I’d suggest just using NumberFormatter with a numberStyle of one of the currency types (e.g. .currency, .currencyAccounting, etc.).

    But I assume this is for illustrative purposes only.

  • While your code snippet was a “formatter”, you mention serialization.

    That’s a different situation where you are often serializing objects with multiple properties of different types. And the serialization is often being handled by an existing serializer objects (e.g., for encoding, JSONEncoder and PropertyListEncoder, etc.). To support serialization for your custom types, you define your type to conform to the Codable protocol.

  • While presentation and parsing of values in the UI is often handled by separate formatter objects, it’s worth noting that there are a few string representations that we might add to our custom types for debugging purposes. For example, we might conform to CustomStringConvertible so that we can print our values. Value types (struct) have a decent default string representation, but especially for reference types (class) it can be nice to customize this.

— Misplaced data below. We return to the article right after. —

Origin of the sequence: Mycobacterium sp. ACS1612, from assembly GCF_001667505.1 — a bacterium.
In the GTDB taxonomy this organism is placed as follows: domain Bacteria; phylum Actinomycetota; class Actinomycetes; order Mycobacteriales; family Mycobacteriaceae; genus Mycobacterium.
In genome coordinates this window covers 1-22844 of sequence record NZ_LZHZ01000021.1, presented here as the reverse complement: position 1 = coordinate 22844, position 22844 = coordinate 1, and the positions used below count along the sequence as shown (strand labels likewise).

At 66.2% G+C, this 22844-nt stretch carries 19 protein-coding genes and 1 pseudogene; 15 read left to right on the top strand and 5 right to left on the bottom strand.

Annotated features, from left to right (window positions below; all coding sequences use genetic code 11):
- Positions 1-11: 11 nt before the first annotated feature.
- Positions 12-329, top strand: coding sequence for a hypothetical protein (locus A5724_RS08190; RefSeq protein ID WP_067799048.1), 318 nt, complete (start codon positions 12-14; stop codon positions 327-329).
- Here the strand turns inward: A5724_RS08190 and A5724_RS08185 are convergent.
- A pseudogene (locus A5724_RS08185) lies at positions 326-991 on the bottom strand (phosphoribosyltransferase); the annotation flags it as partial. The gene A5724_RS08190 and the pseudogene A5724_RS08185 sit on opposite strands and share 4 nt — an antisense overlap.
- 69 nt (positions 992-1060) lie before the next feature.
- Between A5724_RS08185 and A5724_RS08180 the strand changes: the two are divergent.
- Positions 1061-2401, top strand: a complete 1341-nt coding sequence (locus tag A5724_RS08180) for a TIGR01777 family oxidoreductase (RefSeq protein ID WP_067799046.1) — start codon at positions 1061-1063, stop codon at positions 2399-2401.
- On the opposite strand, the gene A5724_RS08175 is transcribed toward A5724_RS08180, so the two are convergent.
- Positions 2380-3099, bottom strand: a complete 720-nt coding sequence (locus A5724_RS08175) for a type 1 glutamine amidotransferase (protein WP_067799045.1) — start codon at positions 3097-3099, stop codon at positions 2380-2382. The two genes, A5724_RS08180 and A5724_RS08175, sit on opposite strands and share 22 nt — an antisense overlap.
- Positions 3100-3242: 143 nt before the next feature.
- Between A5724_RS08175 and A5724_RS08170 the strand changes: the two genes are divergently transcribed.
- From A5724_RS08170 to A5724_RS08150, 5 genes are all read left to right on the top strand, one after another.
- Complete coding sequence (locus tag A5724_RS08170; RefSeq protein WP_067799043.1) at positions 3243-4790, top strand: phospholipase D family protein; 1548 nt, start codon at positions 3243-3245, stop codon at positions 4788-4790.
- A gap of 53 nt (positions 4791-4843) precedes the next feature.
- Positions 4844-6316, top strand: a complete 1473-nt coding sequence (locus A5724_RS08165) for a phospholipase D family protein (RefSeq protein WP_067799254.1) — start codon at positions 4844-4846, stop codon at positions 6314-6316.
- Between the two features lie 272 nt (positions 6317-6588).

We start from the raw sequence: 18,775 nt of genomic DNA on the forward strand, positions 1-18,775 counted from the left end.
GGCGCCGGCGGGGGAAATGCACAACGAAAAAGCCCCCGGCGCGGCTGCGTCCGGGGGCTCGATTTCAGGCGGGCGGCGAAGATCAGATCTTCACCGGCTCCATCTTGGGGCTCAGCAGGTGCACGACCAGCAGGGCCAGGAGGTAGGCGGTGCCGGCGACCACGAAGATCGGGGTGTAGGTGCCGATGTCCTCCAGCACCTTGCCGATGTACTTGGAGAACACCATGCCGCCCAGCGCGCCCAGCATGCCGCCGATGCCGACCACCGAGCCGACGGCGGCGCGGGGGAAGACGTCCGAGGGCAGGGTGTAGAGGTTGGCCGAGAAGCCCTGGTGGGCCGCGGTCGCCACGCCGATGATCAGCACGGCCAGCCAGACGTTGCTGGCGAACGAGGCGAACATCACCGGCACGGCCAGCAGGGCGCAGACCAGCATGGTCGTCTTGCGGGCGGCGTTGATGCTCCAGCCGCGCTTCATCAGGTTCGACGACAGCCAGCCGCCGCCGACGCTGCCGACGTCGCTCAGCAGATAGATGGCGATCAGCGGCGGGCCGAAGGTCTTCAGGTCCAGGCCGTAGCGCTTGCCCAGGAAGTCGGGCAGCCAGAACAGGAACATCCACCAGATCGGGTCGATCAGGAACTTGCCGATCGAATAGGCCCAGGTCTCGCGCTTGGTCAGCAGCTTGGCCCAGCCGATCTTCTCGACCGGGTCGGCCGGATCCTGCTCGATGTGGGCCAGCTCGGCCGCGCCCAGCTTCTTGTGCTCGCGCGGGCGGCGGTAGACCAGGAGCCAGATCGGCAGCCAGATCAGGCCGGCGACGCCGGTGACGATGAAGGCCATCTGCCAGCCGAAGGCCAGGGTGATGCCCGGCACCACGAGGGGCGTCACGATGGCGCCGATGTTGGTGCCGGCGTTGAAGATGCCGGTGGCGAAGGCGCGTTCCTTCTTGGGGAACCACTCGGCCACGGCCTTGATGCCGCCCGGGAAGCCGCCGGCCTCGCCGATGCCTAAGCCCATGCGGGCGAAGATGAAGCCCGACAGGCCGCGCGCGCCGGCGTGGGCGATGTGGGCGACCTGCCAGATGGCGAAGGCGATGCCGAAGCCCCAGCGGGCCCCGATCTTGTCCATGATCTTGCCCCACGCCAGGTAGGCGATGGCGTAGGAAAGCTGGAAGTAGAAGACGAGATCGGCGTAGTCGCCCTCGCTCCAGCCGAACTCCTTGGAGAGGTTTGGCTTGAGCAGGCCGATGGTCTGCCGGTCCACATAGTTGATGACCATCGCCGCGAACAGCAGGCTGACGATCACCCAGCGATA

But don’t be tempted to use description as a backdoor for formatting strings in your UI. As Apple says,

    Accessing a type’s description property directly or using CustomStringConvertible as a generic constraint is discouraged.

    But for diagnostic purposes, this can be useful. Also see CustomDebugStringConvertible.

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3
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Correctness

  • Your code supposes that the decimal separator is ., which is not correct for all locales;
  • You are ignoring the grouping separator for thousands and so on: "$1000000.00" instead of "$1,000,000.00";
  • Negative amounts are not well formatted: "$-100.00" instead of "-$100.00";